Speaking at the Riksbank Macroprudential Conference in Stockholm, Sweden, on Wednesday, U.S. Federal Reserve Vice Chairman Stanley Fischer related to the audience the critical role that stress tests played in restoring the U.S. financial system to health and of the continued evolution of those tests over the last six years.
Fischer said that stress testing has become a "cornerstone" of a new approach to regulating and supervising the largest financial institutions in the United States, beginning with the first such test, the Supervisory Capital Asset Program (SCAP), conducted in 2009 at the depth of the financial crisis.
"The results clearly demonstrated the value of simultaneous, forward-looking supervisory assessments of capital adequacy under stressed conditions," Fischer said. "The SCAP was also a key contributor to the relatively rapid restoration of the financial health of the U.S. banking system."
Even though the Fed's approach to stress testing has evolved in the last six years, some elements of the original SCAP remain in the stress tests conducted by the Fed today, such as supervisory stress scenarios applicable to all firms; defined consequences for firms that are deemed to be insufficiently capitalized; and public disclosure of the stress test results, according to Fischer.
The Fed has initiated several stress test innovations building on the success of that first SCAP, according to Fischer, in addition to making some "important improvements" in the stress test process.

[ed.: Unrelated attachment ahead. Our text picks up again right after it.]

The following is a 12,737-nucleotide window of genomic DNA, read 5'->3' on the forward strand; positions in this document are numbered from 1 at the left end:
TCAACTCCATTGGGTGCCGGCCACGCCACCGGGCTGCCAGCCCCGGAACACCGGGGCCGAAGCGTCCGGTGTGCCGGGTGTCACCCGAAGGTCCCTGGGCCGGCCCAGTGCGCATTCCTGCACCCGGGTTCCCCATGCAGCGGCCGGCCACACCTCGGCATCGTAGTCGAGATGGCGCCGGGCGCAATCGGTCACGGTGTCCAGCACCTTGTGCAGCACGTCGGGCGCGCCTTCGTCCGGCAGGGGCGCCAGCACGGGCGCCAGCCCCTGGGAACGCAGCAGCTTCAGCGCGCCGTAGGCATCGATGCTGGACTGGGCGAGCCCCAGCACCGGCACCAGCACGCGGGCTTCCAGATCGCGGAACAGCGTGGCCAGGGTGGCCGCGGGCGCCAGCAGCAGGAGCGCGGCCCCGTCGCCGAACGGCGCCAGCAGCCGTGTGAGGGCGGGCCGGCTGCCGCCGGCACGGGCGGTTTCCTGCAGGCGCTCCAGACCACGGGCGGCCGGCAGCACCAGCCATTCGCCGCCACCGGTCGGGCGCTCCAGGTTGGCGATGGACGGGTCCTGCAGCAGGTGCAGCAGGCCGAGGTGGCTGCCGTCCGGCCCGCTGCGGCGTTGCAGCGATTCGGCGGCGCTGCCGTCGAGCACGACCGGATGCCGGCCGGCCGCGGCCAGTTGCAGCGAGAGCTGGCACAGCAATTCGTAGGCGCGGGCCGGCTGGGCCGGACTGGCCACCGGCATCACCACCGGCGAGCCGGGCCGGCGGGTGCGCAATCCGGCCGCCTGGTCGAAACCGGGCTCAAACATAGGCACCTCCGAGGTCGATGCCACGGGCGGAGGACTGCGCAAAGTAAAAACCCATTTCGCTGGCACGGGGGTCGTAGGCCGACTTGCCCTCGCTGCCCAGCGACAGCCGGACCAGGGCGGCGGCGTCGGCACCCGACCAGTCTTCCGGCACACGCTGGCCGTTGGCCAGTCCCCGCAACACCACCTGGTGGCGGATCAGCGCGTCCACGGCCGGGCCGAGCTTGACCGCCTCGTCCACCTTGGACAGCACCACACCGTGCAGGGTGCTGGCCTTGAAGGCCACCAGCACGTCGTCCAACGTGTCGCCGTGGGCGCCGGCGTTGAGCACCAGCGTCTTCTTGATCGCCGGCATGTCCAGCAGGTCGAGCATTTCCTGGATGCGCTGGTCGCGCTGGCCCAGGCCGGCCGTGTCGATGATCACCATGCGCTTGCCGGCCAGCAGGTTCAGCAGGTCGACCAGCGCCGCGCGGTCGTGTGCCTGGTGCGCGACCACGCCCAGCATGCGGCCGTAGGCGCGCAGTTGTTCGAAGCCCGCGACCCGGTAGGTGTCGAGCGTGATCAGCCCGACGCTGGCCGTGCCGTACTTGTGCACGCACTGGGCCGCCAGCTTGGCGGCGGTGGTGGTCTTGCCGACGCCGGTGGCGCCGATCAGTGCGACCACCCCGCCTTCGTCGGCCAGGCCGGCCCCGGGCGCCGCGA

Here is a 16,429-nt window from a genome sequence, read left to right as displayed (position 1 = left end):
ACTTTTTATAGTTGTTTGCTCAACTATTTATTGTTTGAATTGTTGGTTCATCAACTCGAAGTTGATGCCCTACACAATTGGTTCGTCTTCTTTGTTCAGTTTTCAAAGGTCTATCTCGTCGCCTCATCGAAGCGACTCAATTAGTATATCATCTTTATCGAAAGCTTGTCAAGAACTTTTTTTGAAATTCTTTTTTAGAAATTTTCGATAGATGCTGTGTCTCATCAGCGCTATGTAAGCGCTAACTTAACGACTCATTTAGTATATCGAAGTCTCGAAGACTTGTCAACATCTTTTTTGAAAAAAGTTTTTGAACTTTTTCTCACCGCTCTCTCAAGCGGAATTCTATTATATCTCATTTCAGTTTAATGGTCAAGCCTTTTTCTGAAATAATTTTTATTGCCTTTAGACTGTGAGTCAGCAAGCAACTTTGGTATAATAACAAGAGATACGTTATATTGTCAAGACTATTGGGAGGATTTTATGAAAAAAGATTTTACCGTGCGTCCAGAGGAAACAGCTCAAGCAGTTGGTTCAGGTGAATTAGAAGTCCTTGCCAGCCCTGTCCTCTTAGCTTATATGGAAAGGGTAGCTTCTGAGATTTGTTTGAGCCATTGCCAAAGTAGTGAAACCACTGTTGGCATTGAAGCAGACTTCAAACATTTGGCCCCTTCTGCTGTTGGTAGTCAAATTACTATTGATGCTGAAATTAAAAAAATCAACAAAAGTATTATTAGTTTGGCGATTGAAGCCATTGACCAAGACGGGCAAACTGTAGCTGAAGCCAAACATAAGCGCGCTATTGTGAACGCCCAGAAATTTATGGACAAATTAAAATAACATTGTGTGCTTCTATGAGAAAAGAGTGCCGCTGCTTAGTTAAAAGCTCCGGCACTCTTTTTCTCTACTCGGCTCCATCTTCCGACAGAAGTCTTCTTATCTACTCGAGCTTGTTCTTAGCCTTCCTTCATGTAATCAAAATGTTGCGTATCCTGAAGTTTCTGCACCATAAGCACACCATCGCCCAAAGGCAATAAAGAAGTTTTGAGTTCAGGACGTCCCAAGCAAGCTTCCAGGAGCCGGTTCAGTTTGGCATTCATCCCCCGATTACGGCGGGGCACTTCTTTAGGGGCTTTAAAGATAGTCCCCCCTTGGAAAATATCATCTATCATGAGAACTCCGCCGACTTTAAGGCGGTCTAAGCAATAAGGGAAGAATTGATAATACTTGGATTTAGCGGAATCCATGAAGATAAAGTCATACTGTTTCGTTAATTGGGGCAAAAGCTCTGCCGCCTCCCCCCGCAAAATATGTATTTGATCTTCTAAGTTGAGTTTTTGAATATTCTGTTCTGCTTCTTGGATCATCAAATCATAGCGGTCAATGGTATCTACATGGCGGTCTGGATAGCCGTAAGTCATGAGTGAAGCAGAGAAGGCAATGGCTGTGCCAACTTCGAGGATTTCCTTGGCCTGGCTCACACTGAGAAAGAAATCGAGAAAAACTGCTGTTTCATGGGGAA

The innovations are:
- First, developing supervisory models and processes that allow the Fed to independently evaluate and determine whether those financial institutions tested are able to continue lending to consumers under adverse economic and financial conditions;
- Second, using the supervisory stress test as a key input into the largest banks' annual supervisory evaluation of capital adequacy;
- Third, supervisory stress testing has resulted in greater supervisory transparency around the Fed's processes, methodologies, and results of stress testing.
Fischer said the Fed is continually evaluating its stress test programs and making appropriate changes.
"Examples of such changes to date include the assumption of default by each firm's largest counterparty and the assumption that firms would not curtail lending to consumers and businesses, even under severely adverse conditions," Fischer said. "As part of that assessment process, we are also currently seeking feedback from the industry, market analysts, and academics about the program."
Supervisory stress testing is not a "static" exercise, Fischer said, and it must adapt to economic and financial environment changes as well as innovations in modeling technology. A key aspect of this ongoing adaptation is ensuring appropriate tests for non-bank systemically important financial institutions (SIFIs), since the sources of risk faced by non-banks are distinctly different from those faced by banks, Fischer said.
Fischer addressed the assertion by some that supervisory stress tests create a "model monoculture," as termed by former Fed Chairman Ben Bernanke, where common scenarios and models used in supervisory stress tests are similar and miss the same key risks. The Fed has attempted to address the issue with "appropriate disclosure" about the stress test, but has not published full details that banks could use to manage the test that would make it easy to "game the test" – which is a potential negative consequence of too much transparency, Fischer said.
To view the complete text of Fischer's speech, click here.